NOTE: This sermon preached for an online Matins service when the Blizzard of 2016 caused us not to be able to have the Divine Service in Vienna.

 

24 January 2016 ††††††††††††††††††††††††††††††††††††††††††††††††††††††††††††††††† St. Athanasius Lutheran Church

St. Timothy, Pastor and Confessor   †††††††††††††††††††††††††††††††††††††††††††††††††††††††††††††††††††† Vienna, VA

 

Jesu Juva

 

ďThe Good ConfessionĒ

Text: Matthew 24:42-47; Acts 16:1-5; 1 Timothy 6:11-16

 

Grace, mercy, and peace to you from God our Father, and from our Lord and Saviour Jesus Christ. Amen.

 

I donít know if Paul, any of the other apostles, or any other of the first generation of pastors which came after them, like Timothy, had to deal with snow and blizzards. Though I suspect they did. In some of the higher elevations of Asia Minor, they may have had to change their plans because of the weather. 

 

But thatís nothing new. We read about the weather effecting Godís people all through the Scriptures, from the flood in Noahís day, to drought in the days of Elijah, to storms at sea for Paul. Sometimes God uses the weather to exercise His judgment, and sometimes for the benefit of His people, but at other times itís just creation being creation, and something for us to marvel at. And to be thankful for the warm and safe homes our Lord has so graciously given to shelter us.

 

But in the readings that we heard today, there is another kind of dangerous storm that is really being spoken of - the dangerous storm of false doctrine. That was the real battle the apostles and those who came after them had to battle. A battle that is still going on today. And in the midst of that storm, the Lord has graciously provided homes to shelter us and keep us safe - our home which is called the Church. A place where we might be protected from the dangers around us: to be warmed by the truth in a cold and selfish world, and to be fed by our Lordís Word and Sacraments.

 

And that is the picture Jesus gives the twelve as He teaches them, as we heard in the Holy Gospel. Jesus speaks of the master of the house, and the wise and faithful servant . . . the master has set over his household, to give them their food at the proper time. Jesus spoke those words to the twelve just a couple of days before His crucifixion, as they were having some time alone on the Mount of Olives. He is going to set them over His house, His Church, to care for them and feed them. The thief is going to be out there, lurking around, storming around, trying to steal from the Church - both her truth and her sons and daughters. So they must stay awake and be alert for him, and for the storms that will come. Like the forecasters that have flooded our ears with warnings all this past week, Jesus warns them of what is coming. And while our blizzard lasted only a couple of days and has come to an end, they will not know how long their storms will last; how long it will be till Jesus comes again.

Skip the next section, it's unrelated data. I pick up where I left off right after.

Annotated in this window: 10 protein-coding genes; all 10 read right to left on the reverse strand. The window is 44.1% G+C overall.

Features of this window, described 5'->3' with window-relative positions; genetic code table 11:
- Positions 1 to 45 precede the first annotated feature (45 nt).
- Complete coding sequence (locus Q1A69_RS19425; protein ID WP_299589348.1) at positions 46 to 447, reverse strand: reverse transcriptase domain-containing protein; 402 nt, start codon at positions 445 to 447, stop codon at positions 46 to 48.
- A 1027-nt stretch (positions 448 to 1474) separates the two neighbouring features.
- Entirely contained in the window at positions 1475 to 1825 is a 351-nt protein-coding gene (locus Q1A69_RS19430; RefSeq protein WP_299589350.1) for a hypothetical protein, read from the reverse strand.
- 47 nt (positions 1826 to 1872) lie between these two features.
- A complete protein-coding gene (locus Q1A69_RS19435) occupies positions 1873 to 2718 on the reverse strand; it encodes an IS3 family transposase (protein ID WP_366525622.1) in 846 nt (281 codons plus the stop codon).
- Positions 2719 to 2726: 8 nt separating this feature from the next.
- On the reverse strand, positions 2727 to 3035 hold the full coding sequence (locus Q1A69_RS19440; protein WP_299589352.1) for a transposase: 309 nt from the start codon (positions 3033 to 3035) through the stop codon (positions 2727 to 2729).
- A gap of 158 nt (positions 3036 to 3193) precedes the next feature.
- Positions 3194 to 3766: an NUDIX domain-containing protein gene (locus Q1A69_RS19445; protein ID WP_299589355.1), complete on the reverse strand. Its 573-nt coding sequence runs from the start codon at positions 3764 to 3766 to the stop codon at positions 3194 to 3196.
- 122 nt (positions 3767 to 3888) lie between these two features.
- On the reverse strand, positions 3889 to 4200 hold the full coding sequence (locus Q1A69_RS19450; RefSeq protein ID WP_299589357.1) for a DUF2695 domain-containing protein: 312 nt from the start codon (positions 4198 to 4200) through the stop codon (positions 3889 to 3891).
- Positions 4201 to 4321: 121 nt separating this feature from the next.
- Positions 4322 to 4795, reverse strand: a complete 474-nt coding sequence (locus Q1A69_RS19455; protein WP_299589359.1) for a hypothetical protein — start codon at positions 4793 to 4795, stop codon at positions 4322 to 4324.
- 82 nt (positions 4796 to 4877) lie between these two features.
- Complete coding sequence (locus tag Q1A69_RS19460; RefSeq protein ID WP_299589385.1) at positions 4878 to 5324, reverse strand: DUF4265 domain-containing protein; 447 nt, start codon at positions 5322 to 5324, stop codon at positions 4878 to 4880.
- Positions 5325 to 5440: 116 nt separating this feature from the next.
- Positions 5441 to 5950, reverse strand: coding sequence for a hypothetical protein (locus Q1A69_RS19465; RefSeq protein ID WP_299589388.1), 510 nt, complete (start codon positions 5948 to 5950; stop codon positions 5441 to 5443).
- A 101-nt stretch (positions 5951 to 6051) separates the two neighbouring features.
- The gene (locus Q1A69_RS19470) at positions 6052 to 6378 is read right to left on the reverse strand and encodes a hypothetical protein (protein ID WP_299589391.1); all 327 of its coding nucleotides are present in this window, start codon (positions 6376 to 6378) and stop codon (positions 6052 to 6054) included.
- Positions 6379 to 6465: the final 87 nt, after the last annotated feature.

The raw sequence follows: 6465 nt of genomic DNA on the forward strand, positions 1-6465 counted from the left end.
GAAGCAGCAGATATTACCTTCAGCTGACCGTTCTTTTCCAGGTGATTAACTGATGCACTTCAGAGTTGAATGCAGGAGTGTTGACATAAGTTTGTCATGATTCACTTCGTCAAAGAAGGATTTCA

So with this admonition of Jesus, and after they receive the Holy Spirit at Pentecost, the twelve begin to preach, and as we heard in the reading from Acts, the churches were strengthened in the faith, and they increased in numbers daily. And as they did, as the Church continued to grow, the apostles had to themselves do what Jesus had done - appoint servants over the houses, over the Churches; pastors to care for them and feed them in the midst of the worldly and doctrinal storms raging all around them. And one of those Paul appointed was Timothy. 

 

Timothy was from a mixed-marriage home, like so many today. His mother was a Jewish believer, but his father was a Greek and, so it seems, an unbeliever. Paul hand picks Timothy for this work, which perhaps made his mother proud and his father not so much. So maybe even early on there were storm clouds gathering in Timothyís own house. And so Timothy accompanied Paul for some time, but then, according to tradition, Timothy was left to care for the Church at Ephesus. And if Washington, DC and this area was the bullseye for this storm, you could say that Ephesus was the bullseye of many a doctrinal storm that arose in those days. It was a city rife with false teaching and false religion.